International Association for Cryptologic Research

International Association
for Cryptologic Research

CryptoDB

Moni Naor

Publications

Year
Venue
Title
2022
CRYPTO
CHIP and CRISP: Protecting All Parties Against Compromise through Identity-Binding PAKEs
Recent advances in password-based authenticated key exchange (PAKE) protocols can offer stronger security guarantees for globally deployed security protocols. Notably, the OPAQUE protocol [Eurocrypt2018] realizes Strong Asymmetric PAKE (saPAKE), strengthening the protection offered by aPAKE to compromised servers: after compromising an saPAKE server, the adversary still has to perform a full brute-force search to recover any passwords or impersonate users. However, (s)aPAKEs do not protect client storage, and can only be applied in the so-called asymmetric setting, in which some parties, such as servers, do not communicate with each other using the protocol. Nonetheless, passwords are also widely used in symmetric settings, where a group of parties share a password and can all communicate (e.g., Wi-Fi with client devices, routers, and mesh nodes; or industrial IoT scenarios). In these settings, the (s)aPAKE techniques cannot be applied, and the state-of-the-art still involves handling plaintext passwords. In this work, we propose the notions of (strong) identity-binding PAKEs that improve this situation: they protect against compromise of any party, and can also be applied in the symmetric setting. We propose counterparts to state-of-the-art security notions from the asymmetric setting in the UC model, and construct protocols that provably realize them. Our constructions bind the local storage of all parties to abstract identities, building on ideas from identity-based key exchange, but without requiring a third party. Our first protocol, CHIP, generalizes the security of aPAKE protocols to all parties, forcing the adversary to perform a brute-force search to recover passwords or impersonate others. Our second protocol, CRISP, additionally renders any adversarial pre-computation useless, thereby offering saPAKE-like guarantees for all parties, instead of only the server. We evaluate prototype implementations of our protocols and show that even though they offer stronger security for real-world use cases, their performance is in line with, or even better than, state-of-the-art protocols.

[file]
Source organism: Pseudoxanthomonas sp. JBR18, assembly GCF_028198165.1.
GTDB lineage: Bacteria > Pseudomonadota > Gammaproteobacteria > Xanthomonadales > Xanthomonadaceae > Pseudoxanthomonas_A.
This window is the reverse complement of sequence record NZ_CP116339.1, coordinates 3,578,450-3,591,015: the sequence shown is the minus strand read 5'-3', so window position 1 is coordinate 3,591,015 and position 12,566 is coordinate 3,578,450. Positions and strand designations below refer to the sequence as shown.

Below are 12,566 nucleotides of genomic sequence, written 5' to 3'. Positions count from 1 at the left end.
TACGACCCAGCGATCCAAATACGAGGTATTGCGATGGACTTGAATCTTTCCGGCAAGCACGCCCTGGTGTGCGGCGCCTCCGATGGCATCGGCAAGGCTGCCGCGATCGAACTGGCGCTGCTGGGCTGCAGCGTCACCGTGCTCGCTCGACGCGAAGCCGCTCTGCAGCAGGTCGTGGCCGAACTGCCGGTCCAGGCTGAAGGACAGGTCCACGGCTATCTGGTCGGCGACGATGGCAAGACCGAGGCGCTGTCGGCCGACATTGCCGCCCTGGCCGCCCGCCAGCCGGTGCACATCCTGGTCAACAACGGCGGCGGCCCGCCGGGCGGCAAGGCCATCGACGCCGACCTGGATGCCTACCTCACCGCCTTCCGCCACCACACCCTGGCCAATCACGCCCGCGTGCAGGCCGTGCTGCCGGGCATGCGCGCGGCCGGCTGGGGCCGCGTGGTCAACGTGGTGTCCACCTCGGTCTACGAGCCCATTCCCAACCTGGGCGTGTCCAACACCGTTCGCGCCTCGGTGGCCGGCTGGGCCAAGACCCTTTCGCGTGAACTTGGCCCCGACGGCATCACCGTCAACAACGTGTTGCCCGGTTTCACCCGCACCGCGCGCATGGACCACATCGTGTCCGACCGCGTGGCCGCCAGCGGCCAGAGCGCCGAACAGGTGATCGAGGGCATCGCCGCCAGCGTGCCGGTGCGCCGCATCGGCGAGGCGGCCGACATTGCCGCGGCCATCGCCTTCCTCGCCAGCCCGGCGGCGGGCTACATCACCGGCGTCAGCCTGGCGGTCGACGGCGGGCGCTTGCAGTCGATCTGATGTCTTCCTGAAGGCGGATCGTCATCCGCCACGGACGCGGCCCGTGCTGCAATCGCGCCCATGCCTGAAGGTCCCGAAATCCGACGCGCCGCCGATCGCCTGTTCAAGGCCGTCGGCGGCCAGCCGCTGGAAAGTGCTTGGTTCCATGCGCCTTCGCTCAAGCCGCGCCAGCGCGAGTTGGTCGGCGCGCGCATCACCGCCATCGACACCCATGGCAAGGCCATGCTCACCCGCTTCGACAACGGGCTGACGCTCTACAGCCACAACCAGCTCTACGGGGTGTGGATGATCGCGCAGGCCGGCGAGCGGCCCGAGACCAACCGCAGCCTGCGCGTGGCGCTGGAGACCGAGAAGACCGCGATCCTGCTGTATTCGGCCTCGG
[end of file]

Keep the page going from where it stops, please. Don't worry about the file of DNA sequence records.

2022
CRYPTO
Low Communication Complexity Protocols, Collision Resistant Hash Functions and Secret Key-Agreement Protocols
Shahar Cohen Moni Naor
We study communication complexity in computational settings where bad inputs may exist, but they should be hard to find for any computationally bounded adversary. We define a model where there is a source of public randomness but the inputs are chosen by a computationally bounded adversarial participant \emph{after seeing the public randomness}. We show that breaking some known communication lower bounds in this model is closely connected to known cryptographic assumptions. We consider the simultaneous messages model and the interactive communication model and show that for any non trivial predicate (such as equality): 1. Breaking the \Omega(\sqrt n) bound in the simultaneous message case or the \Omega(\log n) bound in the interactive communication case, implies the existence of distributional collision-resistant hash functions (dCRH). Note that with a CRH the lower bounds can be broken. This is shown using techniques from Babai and Kimmel [CCC 1997]. 2. There are no protocols of constant communication in this preset randomness settings (unlike the plain public randomness model). The other model we study is that of a stateful ``free talk", where participants can communicate freely \emph{before} the inputs are chosen and may maintain a state, and the communication complexity is measured only afterwards. We show that efficient protocols for equality in this model imply secret key-agreement protocols (in a constructive sense). On the other hand, secret key-agreement protocols imply optimal in terms of error protocols for equality.
2019
JOFC
Hardness-Preserving Reductions via Cuckoo Hashing
The focus of this work is hardness-preserving transformations of somewhat limited pseudorandom functions families (PRFs) into ones with more versatile characteristics. Consider the problem of domain extension of pseudorandom functions: given a PRF that takes as input elements of some domain $$\mathcal {U}$$U, we would like to come up with a PRF over a larger domain. Can we do it with little work and without significantly impacting the security of the system? One approach is to first hash the larger domain into the smaller one and then apply the original PRF. Such a reduction, however, is vulnerable to a “birthday attack”: after $$\sqrt{\left| \mathcal {U}\right| }$$U queries to the resulting PRF, a collision (i.e., two distinct inputs having the same hash value) is very likely to occur. As a consequence, the resulting PRF is insecure against an attacker making this number of queries. In this work, we show how to go beyond the aforementioned birthday attack barrier by replacing the above simple hashing approach with a variant of cuckoo hashing, a hashing paradigm that resolves collisions in a table by using two hash functions and two tables, cleverly assigning each element to one of the two tables. We use this approach to obtain: (i) a domain extension method that requires just two calls to the original PRF can withstand as many queries as the original domain size, and has a distinguishing probability that is exponentially small in the amount of non-cryptographic work; and (ii) a security-preserving reduction from non-adaptive to adaptive PRFs.